Rejuvenate Bio launches to help dogs live longer, healthier lives

The Wyss Institute for Biologically Inspired Engineering at Harvard University announced today that Rejuvenate Bio has secured an exclusive worldwide license from the Harvard Office of Technology Development to commercialize ...

How the Texas puma saved the Florida panther

Scientists have pieced together the first complete picture of the Florida panther genome—work that could serve to protect that endangered population and other endangered species going forward.

Scientists warn of pandemic endangering amphibians

A deadly disease affecting amphibians has descended into a global pandemic that has already wiped out 90 species, a prominent US biologist warned Thursday at the World Organisation for Animal Health Aquatic Conference in ...

Human hazards hamper vampire bat venom research

Vampire bats could hold the key to new treatments for a range of serious medical problems, but researchers have hit a snag accessing the specimens needed to advance their work.

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Heart failure

Heart failure (HF) is a condition in which a problem with the structure or function of the heart impairs its ability to supply sufficient blood flow to meet the body's needs. It should not be confused with cardiac arrest (see Terminology, below).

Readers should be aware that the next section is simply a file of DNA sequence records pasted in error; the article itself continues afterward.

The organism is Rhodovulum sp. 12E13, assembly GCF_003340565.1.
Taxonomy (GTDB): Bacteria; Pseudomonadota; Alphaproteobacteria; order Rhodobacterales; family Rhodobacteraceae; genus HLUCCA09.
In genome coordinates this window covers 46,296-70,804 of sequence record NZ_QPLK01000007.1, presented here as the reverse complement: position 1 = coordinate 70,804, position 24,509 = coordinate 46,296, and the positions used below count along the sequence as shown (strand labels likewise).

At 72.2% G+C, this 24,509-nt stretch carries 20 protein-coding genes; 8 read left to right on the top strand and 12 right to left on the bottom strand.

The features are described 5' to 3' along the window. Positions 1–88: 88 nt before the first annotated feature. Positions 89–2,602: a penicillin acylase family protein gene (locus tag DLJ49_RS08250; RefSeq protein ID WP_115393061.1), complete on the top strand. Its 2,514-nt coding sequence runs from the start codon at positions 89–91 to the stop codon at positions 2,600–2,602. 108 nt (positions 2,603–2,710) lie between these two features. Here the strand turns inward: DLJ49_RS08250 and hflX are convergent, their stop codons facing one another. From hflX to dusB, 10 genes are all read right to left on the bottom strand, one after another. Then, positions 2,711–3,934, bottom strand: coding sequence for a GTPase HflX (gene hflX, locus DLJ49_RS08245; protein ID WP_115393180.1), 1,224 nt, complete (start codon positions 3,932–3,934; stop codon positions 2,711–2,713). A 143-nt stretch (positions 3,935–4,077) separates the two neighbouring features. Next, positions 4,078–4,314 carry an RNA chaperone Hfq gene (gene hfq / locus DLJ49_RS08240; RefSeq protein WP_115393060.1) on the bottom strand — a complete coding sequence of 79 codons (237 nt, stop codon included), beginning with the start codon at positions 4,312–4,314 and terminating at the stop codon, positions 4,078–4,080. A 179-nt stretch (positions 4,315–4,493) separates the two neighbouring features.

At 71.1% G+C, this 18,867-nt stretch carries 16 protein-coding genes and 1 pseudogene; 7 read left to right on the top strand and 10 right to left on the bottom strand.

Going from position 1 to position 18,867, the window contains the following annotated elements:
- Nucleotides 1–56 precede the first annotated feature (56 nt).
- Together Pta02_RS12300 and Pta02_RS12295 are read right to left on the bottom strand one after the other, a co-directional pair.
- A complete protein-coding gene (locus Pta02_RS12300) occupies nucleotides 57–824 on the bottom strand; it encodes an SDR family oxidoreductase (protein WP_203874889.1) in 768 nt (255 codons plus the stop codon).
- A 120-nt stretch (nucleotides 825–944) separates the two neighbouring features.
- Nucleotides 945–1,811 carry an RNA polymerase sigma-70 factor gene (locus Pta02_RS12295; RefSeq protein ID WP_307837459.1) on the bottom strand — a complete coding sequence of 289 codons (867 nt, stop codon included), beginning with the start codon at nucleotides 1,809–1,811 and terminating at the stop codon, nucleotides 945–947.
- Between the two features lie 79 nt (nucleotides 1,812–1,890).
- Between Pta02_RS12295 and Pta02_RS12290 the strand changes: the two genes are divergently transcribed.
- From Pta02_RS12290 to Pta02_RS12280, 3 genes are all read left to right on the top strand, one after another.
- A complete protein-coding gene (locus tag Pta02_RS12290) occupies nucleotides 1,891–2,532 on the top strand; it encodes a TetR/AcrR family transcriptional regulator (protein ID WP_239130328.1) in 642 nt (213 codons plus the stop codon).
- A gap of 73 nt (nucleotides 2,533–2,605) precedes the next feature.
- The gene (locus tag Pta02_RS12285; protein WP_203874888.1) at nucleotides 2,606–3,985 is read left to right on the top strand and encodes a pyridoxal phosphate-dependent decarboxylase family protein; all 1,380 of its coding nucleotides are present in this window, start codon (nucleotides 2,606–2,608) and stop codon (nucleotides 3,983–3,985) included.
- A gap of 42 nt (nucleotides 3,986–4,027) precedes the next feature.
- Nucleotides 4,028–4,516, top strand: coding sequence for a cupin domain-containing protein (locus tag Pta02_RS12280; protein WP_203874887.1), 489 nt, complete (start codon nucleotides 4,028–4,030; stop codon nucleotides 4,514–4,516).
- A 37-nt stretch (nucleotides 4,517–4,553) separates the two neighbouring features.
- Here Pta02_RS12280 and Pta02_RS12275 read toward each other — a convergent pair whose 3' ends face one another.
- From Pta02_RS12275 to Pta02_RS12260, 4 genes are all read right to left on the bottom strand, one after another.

Common causes of heart failure include myocardial infarction and other forms of ischemic heart disease, hypertension, valvular heart disease and cardiomyopathy. Heart failure can cause a large variety of symptoms such as shortness of breath (typically worse when lying flat, which is called orthopnea), coughing, ankle swelling and reduced exercise capacity. Heart failure is often undiagnosed due to a lack of a universally agreed definition and challenges in definitive diagnosis. Treatment commonly consists of lifestyle measures (such as decreased salt intake) and medications, and sometimes devices or even surgery.

Heart failure is a common, costly, disabling and deadly condition. In developing countries, around 2% of adults suffer from heart failure, but in those over the age of 65, this increases to 6—10%. Mostly due to costs of hospitalization, it is associated with a high health expenditure; costs have been estimated to amount to 2% of the total budget of the National Health Service in the United Kingdom, and more than $35 billion in the United States. Heart failure is associated with significantly reduced physical and mental health, resulting in a markedly decreased quality of life. With the exception of heart failure caused by reversible conditions, the condition usually worsens with time. Although some patients survive many years, progressive disease is associated with an overall annual mortality rate of 10%.

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